They say fashion goes in cycles. Something turns up, gets popular, trends die and then come back twenty years later. It works not only for clothes, but for the music as well. We have had some examples in the past: the raw bluesy sound introduced by The White Stripes, the disco influences, the garage rock, New Order reincarnation in every possible way… You can name numbers of styles once abandoned only to return in glory. Are we experiencing the comeback of lite-jazz-synth-pop era with a little help from Dan Bejar? Maybe.
Kaputt is Destroyer’s ninth album, a successful compilation of retro soul and proper pop sound with an addition of foggy saxophone and a bit of funk. It opens with a smooth rock Chinatown: catchy melody and lyrics: I know you and I know the score / I can’t walk away / You can’t walk away, set the mood right from the start. By the time we get to lovely Blue Eyes, it is already certain we will be experiencing tunes intensly influenced by the eighties’ pop of bands such as The Prefab Sprout mixed with a taste of soft jazz. Bejar never crosses the thin line between pleasure and kitch though. It is the middle of Kaputt that introduces the most intriguing parts of the record. Suicide Demo For Kara Walker, which begins as a tribute to Miles Davis, then transforms into pure pop. Nostalgic Poor In Love with its touching lyrics [Why does everybody sing along / When we built this city on ruins] and guitars reminding of best pieces by The Wedding Present. And finally, one of the singles promoting the album, the title track accompanied by a teenage crazy dream video. The grande finale of Kaputt is a nearly twelve minute long Bay Of Pigs. To say it is epic, is to underestimate. I do not believe many artists are capable of pulling of a track this complicated. Mutiple layers, sudden changes of moods and tempo, the electronic beat in the background establish Destroyer’s position of one of the most incredible chameleons of our times. While the overall sound is quite predictable from the moment we hear the first track, the lyrics on the other hand amaze with its clever observations and canny tricks. We got used to that, listenig to previous Destroyer’s albums and he does not fail now either. The only thing that spoils the perfect picture is the flat dimension of the drums. Given more depth, it would compliment the melodies better. Instead, it just flows in the background, with no particular meaning.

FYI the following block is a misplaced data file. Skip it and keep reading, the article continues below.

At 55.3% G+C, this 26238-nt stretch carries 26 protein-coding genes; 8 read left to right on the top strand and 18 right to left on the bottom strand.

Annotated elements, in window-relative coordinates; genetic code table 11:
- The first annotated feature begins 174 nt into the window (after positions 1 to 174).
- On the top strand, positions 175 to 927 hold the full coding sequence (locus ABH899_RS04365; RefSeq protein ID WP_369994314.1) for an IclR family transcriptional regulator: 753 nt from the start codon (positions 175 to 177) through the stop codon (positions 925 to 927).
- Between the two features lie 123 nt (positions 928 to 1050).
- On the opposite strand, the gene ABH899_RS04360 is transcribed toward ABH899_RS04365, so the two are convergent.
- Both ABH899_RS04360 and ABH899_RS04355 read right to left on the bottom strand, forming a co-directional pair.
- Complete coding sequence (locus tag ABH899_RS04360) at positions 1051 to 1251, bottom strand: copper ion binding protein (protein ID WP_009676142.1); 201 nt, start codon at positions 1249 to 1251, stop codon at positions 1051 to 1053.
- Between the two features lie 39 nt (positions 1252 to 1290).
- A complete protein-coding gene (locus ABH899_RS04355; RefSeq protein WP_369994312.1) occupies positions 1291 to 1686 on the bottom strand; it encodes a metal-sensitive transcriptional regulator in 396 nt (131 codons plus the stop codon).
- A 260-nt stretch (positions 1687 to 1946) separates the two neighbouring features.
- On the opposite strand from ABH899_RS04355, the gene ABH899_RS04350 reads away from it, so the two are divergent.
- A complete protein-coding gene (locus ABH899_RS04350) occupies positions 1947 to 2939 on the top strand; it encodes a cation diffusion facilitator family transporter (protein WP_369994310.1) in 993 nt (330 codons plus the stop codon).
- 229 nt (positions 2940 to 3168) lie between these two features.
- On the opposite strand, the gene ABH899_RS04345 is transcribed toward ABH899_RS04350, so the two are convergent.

The problem with such vintage inspirations is the similarity that kills innovation. Obviously, we have heard this all before. It is not the case here: Dan Bejar managed to embrace so many different shades and styles, it became a brand new sound. Refreshed retro, but surprisingly contemporary. It stands out, it pleases, it seduces with the beauty of soft and mellow melodies. Let Kaputt take you on this trip to the lost lands of Sade and Roxy Music. What sounded kitchy years ago, now got itself a different point of reference.